As a local digital media and social media Surrey based team, something we take a keen interest in here at Thunderbolt Digital is tweaks and updates to existing social media platforms, and how that might affect the management of social media accounts and how we and our clients interact with our target audience. Twitter’s addition of the new ‘moments’ tab to their UK site is something that we thought we’d put a spotlight on, not just for the breaking stories and trending topics, but also because we thought that their use of a lightning bolt icon for their new feature is a very good choice, if we do say so ourselves!
‘Moments’ is a new feature from Twitter consisting of the latest trends and news topics, collected and curated by a number of their own journalists and media partners, and presented to Twitter users in bite-size viewer-friendly links, tweets and pictures. To regular users, this may just be another update to get used to, similar to the switch of the ‘favourite’ option from a star to a heart, or the new optimised non-chronological news feeds, but this new feature is specifically tailored towards casual users of the platform in a hope to increase usage and do something about the slump in number of sign-ups that the company has seen. Many users can feel discouraged or overwhelmed by Twitter, and may think that they are only able to ‘keep up with things’ if they follow a ridiculous number of accounts or religiously search popular hashtags – ‘moments’ is an attempt to address this issue and make Twitter feel more welcoming to those who like to only check in every now and again.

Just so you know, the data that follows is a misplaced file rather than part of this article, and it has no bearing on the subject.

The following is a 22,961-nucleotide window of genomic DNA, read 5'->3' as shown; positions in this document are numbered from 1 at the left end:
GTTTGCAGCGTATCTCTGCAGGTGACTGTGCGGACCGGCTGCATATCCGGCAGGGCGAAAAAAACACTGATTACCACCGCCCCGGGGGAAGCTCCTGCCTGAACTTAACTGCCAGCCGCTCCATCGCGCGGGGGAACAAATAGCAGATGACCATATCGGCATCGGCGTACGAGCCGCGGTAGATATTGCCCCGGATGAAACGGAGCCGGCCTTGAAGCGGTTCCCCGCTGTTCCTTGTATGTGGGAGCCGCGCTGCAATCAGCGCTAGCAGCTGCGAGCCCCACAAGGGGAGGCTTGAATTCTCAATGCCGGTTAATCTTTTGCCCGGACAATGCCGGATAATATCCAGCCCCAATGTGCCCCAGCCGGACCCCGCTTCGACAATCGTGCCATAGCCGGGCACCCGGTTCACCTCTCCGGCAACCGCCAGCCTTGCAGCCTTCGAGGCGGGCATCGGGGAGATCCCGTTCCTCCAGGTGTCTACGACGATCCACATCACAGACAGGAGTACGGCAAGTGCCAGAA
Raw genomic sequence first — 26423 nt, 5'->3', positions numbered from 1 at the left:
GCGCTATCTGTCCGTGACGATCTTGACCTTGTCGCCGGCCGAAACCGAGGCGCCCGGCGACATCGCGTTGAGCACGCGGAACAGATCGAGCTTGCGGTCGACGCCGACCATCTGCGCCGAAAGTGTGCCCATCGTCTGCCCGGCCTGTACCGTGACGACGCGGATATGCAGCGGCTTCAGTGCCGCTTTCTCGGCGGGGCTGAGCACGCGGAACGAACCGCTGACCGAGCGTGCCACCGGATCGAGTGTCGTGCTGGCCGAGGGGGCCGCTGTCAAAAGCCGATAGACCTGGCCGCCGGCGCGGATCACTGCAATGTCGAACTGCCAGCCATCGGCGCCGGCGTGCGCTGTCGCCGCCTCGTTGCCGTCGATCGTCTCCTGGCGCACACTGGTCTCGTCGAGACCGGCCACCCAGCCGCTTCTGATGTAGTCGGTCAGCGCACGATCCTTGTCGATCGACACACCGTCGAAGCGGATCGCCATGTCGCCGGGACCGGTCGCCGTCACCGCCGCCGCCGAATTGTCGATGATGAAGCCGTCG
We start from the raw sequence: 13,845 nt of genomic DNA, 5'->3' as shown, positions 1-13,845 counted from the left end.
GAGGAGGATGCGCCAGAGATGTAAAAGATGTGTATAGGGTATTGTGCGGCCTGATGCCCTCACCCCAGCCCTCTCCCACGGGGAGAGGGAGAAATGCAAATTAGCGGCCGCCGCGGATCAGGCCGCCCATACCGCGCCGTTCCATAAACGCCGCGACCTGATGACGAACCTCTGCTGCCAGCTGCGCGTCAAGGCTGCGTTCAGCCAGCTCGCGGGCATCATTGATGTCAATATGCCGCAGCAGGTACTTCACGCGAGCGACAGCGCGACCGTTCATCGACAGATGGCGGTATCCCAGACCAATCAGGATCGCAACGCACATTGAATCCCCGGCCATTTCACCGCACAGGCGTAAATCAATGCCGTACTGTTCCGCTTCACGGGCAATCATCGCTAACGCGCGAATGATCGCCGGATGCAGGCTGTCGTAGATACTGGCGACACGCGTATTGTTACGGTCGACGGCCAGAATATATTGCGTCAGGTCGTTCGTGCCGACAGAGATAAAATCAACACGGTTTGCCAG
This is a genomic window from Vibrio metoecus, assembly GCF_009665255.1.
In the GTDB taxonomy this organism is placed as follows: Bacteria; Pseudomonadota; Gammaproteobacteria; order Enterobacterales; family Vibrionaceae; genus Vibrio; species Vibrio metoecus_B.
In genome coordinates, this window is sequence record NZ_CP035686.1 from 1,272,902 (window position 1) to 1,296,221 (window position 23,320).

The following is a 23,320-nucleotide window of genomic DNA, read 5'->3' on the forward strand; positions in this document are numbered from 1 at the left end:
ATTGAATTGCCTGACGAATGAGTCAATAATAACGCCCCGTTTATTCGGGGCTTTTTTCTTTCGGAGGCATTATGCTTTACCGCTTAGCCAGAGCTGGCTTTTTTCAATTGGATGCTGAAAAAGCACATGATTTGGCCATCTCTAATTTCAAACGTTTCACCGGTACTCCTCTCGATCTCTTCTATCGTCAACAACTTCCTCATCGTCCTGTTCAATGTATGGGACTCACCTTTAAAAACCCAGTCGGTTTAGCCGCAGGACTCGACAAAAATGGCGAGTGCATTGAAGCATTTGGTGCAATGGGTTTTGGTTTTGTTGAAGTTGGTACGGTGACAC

So what does this mean for businesses? Our social media Surrey team believe that much in the same way that it is possible to advertise and boost posts on Facebook, Twitter is looking to eventually implement ‘promoted moments’ once the base feature becomes familiar to users, allowing commercial partners to promote themselves using the new feature. However, as Twitter are not set to monetise this feature until the New Year, only time will tell whether this will present an interesting new platform for companies to produce engaging promoted content for, or if it will merely become yet another lot of background noise that users will learn to scroll past and ignore.